CIPD 2014: Realising the benefits of HR analytics and big data

Big data is a big issue and not just in terms of its potential benefits. It also presents huge privacy and trust implications. Taking the stage at the Chartered Institute for Personnel and Development (CIPD) 2014 conference, experts on the issues presented their view on navigating the benefits and pitfalls.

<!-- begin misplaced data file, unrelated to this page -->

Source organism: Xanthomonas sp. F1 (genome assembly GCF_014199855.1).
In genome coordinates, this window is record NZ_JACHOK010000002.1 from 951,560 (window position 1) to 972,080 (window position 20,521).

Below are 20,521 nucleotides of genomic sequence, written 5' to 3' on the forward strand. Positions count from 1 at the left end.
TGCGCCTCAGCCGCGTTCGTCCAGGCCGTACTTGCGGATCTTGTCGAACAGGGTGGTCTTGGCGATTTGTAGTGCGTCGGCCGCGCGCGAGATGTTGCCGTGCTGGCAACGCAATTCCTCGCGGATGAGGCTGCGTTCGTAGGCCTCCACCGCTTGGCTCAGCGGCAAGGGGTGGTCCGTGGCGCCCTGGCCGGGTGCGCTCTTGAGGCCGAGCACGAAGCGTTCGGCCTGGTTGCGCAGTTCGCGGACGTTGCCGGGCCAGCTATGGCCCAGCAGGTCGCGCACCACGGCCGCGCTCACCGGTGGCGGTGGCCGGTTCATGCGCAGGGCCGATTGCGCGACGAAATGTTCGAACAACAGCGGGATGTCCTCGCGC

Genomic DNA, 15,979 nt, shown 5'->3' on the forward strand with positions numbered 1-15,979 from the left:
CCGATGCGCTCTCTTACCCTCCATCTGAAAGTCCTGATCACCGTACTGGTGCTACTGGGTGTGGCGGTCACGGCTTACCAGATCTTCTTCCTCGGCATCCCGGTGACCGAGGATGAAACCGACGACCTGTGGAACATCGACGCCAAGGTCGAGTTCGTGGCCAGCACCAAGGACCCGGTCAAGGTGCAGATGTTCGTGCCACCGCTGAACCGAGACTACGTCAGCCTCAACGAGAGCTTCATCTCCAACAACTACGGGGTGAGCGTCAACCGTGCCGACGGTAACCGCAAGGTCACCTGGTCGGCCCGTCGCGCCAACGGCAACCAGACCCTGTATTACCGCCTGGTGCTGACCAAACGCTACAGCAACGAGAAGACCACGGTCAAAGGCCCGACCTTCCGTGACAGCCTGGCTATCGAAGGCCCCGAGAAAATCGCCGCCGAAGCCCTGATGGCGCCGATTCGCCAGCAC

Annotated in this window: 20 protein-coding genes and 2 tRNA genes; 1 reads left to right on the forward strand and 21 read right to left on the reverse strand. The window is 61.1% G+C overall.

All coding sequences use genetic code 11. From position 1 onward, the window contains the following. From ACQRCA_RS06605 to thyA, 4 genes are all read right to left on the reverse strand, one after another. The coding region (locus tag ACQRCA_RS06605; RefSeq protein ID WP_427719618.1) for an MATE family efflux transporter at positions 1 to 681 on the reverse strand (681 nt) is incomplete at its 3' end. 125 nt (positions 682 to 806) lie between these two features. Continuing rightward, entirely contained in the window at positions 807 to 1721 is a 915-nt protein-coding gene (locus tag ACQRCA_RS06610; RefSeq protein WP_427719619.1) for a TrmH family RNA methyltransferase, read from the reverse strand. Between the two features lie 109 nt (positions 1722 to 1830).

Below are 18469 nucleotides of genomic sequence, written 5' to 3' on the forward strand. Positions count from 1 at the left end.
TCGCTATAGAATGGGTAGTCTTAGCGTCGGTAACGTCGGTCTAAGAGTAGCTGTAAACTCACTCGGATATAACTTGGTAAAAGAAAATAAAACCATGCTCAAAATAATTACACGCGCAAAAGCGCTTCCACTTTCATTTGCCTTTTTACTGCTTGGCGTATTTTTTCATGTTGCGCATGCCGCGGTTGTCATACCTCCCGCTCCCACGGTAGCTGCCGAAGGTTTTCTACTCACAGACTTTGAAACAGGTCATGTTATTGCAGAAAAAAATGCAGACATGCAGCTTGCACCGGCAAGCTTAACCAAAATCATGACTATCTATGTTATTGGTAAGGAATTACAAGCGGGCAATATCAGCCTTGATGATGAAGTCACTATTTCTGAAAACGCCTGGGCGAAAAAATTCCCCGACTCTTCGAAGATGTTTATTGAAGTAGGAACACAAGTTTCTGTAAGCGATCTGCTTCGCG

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Successful HR data analytics can help drive the efficiency and effectiveness of HR support operations, while also driving performance through workforce and talent programmes. However, given that much HR data is employee related, and individuals have very different views on privacy, how can companies keen to derive the benefits of big data negotiate this issue?This was the opening gambit of Jonathan Ferrar, New York-based vice-president of IBM Smarter Workforce, and his colleague Dr Nigel Guenole, IBM and Goldsmiths, University of London, in their presentation “Working Co-operatively to Realise the Benefits of HR Analytics” on day one of the CIPD’s national conference in Manchester.Carefully untangling the latest research findings and the practicalities of using HR data today, Jonathan Ferrar first asked delegates attending this interactive presentation to participate in a live online survey, which asked how sophisticated their organisation’s current workforce analytics programme is.Around a third of the 150 or so delegates reported that most decisions are based on “historic data” with around a quarter saying “most decisions are made based on intuition.”Responding to these live survey findings with IBM Smarter Workforce's latest research, Mr Ferrar identified that "a lack of understanding and skills around how to use analytics" and a “lack of management bandwidth” on the issue are the top barriers to its implementation (around 28%-38% for each). Almost as significant is the ability to get the data (24%), a culture that does not encourage data sharing, and ownership issues or unclear governance (both 23%).However, “new types of data are needed for workforce analytics," explained Mr Ferrar. "If you think about social analytics and tools like Glass Door, Rate My Placement etc, tech trends and mobile devices, you can think where HR analytics is going to go.”Social analytics, neuroscience analytics, cognitive computing, integrating labour market information and sensor analytics are, according to IBM’s Smarter Workforce Institute, some of the new types of data required in a world where companies need to be more externally focused to thrive.“All of this leads to the sticky issue of who owns [data] and how do you get people to share data. There is a tension between privacy and the organisation wanting to use the data and the legality of that,” explained Mr Ferrar. "The biggest problem is what can I use and what can’t I use, and that this is different in different geographies.“In HR we are already the custodians of sensitive pieces of information and have an awareness around the storage and security of that data and the tricky notion of consent, transparency and how the data is being analysed,” Mr Ferrar observed. "The next step then is to find out what would people like to share and what they don’t; and what are the steps can we take to encourage people to participate."In the relocation sphere, given the extent of GPS use and multiple geographies, mobile employees and employees are already perhaps more aware of the opportunities and challenges big data represents, as well as some of the issues around implementation in relation to tax and visa compliance. However, the depth of data captured and its potential could be enhanced, Mr Ferrar and Dr Guenole  suggested, if a company’s HR data analytics strategy aligns with IBM’s four “FORT” factors: feedback, opt-in, reciprocity and transparency.For the business benefits to be realised therefore they suggest adopting the principles of democracy to encourage information sharing. “Part of the definition of democracy is protection from arbitrary misuse of power, so tell people the benefits of participation and be transparent with workforce analytics.”Taking IBM as an example, Mr Ferrar explained how understanding and consenting to IBM-related data capture and analysis was part of the company’s internet policy and approach to openness. Now, 6,000 employees around the world, in consultation with works councils, have opted in to have their work-related data captured on Twitter feeds. “So, it’s about being totally open,” he reiterated.

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